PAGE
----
DateJanuary 16, 2019
There has always been an element of tension between super funds and financial advisers. From the super fund’s perspective, the adviser is a possible threat to member retention and can disrupt the fund’s engagement process. For the adviser, the super fund can sometimes seem like a closed shop, unwilling to give up control of the advice experience or shed any real light on its investment process, structures and strategy. At face value, the two should be natural enemies.
While there will inevitably be some antagonism between the two, the reality is that both funds and advisers need each other – now more than ever before. In a post-Royal Commission environment, the most successful super funds will be those that actively engage with third-party adviser networks, giving their members the flexibility to choose how they access financial advice. For advisers, success means rising to the challenge of ever higher standards and increased scrutiny, which requires them to have the information and tools to justify investment decisions based on their client’s best interest.
Finding a common path will require a big shift in thinking but the rewards will be more sustainable growth for funds and advisers, as well as better member outcomes. With the median fund currently providing one financial adviser for every 14,230 members, the ability to access scale is crucial for future growth. Third party advice networks facilitate greater reach through their advice channels, while concerns over quality control can be managed through the delivery of accurate and timely information to advisers and dedicated monitoring.
While funds must be prepared to give up some control, advisers will need to work harder than ever to ensure their advice is in their clients’ best interest. The limitations of many advice businesses have been laid bare by the Royal Commission. There will likely be significant turnover in coming years, with more advisers distancing themselves from aligned groups. This provides a significant opportunity to support and build traction within the new advice landscape.
Overcoming the ‘us vs them’ mentality
SuperRatings found that funds with a dedicated strategy focused on servicing third party advice networks have been rewarded with improved member retention, which can aid membership growth. These relationships can be mutually beneficial for funds and advisers, with funds able to service and engage with more members, and advisers able to access a broader client base and a more diversified pool of funds.
Which is why it’s surprising that many funds are yet to fully take advantage of these opportunities. According to SuperRatings’ data, only 53% of Not for Profit (NFP) funds have formal relationships with advisers, which have traditionally been the domain of retail funds through vertically integrated business functions. Even fewer NFPs have a dedicated servicing team for third party advisers – only 27% compared to 79% of Retail Master Trusts (RMTs) – which is essential for enabling advisers to provide a competitive service.
Third party adviser network trends (% of Not-for-Profits)
Source: SuperRatings. Data to 30 June 2017
When it comes to being open and transparent with advisers, super funds also have a lot of work to do. SuperRatings’ analysis shows that only 5% of NFP funds provide data feeds to third party advisers, compared to 73% of RMTs, while 30% of NFP funds (92% of RMTs) provide access to client reports, which enable advisers to provide timely, informed advice to their clients. Funds are also reluctant to allow advisers to transact on behalf of their members, with only 25% of NFPs offering this capability, meaning there are still significant barriers for advisers to effectively engage with funds and provide a streamlined service.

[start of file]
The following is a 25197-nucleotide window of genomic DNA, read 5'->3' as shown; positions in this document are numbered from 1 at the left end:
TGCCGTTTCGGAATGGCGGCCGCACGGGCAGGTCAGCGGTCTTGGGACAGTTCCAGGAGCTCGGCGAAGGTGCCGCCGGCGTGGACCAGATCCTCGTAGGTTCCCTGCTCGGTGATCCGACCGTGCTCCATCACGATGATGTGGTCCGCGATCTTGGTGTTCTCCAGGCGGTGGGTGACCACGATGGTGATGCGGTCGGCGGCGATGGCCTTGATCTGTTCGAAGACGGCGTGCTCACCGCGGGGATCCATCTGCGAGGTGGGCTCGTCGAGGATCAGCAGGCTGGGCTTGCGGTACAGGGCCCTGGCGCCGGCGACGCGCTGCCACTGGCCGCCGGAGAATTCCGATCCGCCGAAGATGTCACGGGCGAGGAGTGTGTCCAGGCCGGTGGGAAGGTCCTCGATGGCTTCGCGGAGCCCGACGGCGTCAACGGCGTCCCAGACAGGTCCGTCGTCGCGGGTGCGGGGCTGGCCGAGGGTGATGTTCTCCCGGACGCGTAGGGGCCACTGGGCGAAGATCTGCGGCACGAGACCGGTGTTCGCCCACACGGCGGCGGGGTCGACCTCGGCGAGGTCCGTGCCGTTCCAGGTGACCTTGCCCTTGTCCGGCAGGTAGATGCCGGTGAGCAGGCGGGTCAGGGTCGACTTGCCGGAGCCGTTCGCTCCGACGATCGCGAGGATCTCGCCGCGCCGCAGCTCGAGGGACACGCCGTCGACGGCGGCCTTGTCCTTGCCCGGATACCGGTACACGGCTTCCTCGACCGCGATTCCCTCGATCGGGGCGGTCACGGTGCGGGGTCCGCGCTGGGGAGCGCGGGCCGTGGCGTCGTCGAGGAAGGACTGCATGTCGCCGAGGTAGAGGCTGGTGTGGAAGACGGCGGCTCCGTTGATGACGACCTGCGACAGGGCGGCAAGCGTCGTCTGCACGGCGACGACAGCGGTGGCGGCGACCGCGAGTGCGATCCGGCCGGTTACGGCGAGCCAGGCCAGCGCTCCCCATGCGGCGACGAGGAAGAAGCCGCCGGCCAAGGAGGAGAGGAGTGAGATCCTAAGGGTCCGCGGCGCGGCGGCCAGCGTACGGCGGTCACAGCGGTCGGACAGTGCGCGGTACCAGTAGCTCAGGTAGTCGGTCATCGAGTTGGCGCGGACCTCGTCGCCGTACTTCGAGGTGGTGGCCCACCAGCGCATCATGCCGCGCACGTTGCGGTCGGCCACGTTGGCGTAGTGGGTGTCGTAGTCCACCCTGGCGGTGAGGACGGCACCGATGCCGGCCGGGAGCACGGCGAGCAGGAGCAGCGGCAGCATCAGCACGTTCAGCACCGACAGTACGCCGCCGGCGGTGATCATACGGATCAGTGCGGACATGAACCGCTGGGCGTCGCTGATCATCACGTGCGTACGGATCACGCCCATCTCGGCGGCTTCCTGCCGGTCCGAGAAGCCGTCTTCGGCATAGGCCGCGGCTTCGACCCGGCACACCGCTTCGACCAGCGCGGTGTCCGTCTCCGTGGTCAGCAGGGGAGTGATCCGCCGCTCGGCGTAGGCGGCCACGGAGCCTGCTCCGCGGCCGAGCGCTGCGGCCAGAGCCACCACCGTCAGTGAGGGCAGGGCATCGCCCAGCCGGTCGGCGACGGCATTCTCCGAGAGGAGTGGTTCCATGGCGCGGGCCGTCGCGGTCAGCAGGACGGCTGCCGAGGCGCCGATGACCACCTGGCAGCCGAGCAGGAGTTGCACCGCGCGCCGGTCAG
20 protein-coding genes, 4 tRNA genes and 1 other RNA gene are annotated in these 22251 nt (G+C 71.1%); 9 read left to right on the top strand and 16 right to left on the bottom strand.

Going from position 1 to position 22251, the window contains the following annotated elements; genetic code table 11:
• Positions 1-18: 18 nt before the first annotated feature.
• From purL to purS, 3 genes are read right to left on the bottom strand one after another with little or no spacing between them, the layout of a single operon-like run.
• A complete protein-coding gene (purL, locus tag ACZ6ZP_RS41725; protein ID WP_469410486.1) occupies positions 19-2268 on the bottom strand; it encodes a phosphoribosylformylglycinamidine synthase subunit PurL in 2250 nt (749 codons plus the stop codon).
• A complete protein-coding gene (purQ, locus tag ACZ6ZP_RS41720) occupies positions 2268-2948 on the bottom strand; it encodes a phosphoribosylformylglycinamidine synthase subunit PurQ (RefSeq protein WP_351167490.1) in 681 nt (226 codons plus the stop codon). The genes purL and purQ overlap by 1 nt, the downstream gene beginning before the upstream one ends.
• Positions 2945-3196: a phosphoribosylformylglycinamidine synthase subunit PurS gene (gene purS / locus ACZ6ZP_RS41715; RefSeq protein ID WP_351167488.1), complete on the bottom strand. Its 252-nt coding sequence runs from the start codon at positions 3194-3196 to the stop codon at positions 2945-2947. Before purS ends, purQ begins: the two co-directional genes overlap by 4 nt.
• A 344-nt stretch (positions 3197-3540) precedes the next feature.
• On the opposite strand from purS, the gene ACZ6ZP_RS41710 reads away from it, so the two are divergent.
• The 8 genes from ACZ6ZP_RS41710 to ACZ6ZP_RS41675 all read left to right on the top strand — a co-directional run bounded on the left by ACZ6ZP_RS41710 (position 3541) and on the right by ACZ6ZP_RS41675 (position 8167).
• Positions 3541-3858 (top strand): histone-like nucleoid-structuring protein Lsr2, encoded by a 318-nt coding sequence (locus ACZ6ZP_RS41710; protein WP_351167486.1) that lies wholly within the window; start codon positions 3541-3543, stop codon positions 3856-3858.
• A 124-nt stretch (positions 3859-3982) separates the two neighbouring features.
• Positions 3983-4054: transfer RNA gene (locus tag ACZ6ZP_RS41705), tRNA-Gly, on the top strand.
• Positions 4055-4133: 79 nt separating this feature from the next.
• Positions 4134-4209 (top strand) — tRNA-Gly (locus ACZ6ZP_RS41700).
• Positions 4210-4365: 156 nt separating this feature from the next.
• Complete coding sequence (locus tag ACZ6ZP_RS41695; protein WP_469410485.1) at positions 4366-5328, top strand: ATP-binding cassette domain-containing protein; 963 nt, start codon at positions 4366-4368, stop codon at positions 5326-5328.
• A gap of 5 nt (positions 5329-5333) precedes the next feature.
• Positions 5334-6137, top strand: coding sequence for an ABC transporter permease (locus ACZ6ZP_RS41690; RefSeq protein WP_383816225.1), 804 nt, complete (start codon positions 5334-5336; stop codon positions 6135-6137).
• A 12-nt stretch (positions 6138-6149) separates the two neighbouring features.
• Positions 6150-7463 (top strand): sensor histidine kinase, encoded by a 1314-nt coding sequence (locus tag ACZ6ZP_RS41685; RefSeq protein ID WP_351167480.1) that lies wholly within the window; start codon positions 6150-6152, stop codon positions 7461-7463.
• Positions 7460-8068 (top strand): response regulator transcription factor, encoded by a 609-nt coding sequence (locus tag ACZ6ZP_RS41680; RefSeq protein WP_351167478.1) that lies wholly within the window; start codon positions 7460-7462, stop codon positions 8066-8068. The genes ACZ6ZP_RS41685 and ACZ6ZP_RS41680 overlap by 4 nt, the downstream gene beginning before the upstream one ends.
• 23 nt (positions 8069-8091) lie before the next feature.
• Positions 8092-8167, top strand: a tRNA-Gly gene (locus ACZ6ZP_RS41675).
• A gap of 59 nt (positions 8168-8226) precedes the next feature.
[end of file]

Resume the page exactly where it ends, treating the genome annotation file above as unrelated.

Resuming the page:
Empowering advisers means more opportunities for funds
Funds and advisers need each other, but how can they go about creating mutually beneficial and trusting relationships? The answer is by sharing information and being transparent about members’ needs. For advisers, this means having access to high quality investment product research that enables them to efficiently assess a wide range of NFP, retail and corporate funds, and ensures they have an in-depth understanding of how each fund stacks up. Equally, super funds need to support this process by giving advisers the information they need to make decisions in their client’s best interest. Transparency is no longer a radical strategy for super funds – it not only reduces friction for the adviser and their client by making it easier to do business, it means that the adviser is in a position to assess the product and consider it for their client. Communicating third party assessments, such as Lonsec’s well recognised investment option ratings, also helps advisers to easily identify and justify high quality superannuation offerings. We expect to see significant changes in funds’ external advice offerings in coming years, particularly as funds continue to report growing success in this area. SuperRatings is supporting this evolution by making its specialised superannuation research available to financial advisers via Lonsec’s market leading iRate platform, giving advisers the tools to make in-depth fund comparisons and ensure that they can fully justify their fund decision on a best interest basis.
With potential risks over default models and concerns about the sustainability of the old model, it is impossible for funds to ignore these opportunities. While funds and advisers might not always see eye to eye, they can’t afford to allow their differences to get in the way of the vast opportunity staring them in face.
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